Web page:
Local view for "http://purl.org/linkedpolitics/eu/plenary/2008-09-01-Speech-1-128"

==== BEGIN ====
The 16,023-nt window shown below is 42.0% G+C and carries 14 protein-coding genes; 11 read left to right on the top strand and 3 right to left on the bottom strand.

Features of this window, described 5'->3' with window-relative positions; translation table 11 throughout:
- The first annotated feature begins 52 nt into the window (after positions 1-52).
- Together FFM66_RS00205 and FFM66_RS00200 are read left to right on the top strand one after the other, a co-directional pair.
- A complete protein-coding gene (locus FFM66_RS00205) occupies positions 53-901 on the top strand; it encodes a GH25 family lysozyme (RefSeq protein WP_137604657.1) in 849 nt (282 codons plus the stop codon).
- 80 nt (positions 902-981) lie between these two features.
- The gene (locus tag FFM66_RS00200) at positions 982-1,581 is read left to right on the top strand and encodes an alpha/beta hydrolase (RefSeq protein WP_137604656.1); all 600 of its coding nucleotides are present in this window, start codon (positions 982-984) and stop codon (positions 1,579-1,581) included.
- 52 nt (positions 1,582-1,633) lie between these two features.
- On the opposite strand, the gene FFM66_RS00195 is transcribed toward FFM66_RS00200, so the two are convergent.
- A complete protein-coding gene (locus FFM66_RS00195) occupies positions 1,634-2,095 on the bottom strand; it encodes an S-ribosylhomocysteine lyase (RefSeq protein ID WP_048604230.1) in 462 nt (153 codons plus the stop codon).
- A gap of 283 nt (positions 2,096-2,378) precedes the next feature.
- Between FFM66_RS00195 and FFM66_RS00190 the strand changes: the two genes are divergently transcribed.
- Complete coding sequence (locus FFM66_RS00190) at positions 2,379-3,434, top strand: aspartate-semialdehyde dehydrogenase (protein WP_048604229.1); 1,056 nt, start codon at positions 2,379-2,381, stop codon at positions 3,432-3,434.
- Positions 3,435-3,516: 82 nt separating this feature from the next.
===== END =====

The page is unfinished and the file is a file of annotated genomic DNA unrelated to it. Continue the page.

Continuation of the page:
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"Mr President, I come from a country whose history is marked by war and suffering. Poland supports endeavours for peace everywhere. It is imperative that this goal be achieved. The East European countries, the so-called ‘Baltic States’, inspired by their leaders, want the European Union to show that Russia will pay some unspecified price for its military action in Georgia. This can be depicted as a classic example of political orthodoxy which assumes that Russia pursues nothing but imperial goals. This traditional mindless attitude to Russia, full of empty platitudes, seems to be humiliating because it can be perceived, for example by Russia, as a clinical example of a response by a few hot-headed politicians. The European Union needs Russia as much as it needs Georgia, if not more. Therefore, it is imperative that the European Union should not be a party to this conflict or take sides with either Russia or Georgia. The European Union must show the world that its policy is independent of the United States and, at the same time, is a friendly policy based upon a full partnership. Russia is the EU’s third-biggest trading partner, accounting for half a trillion dollars in European goods. Can we afford to risk that kind of relationship? There is no doubt that the European Parliament is a genuine co-legislator with the Council under the codecision procedure. However, is it really an equal partner in the matter of the EU’s foreign affairs? Minister, you spoke to us after everything seems to have been decided on Georgia. Let me ask then: is the voice of the European Parliament supposed to mean nothing? What is this debate for when everything has been arranged and done?"@en1

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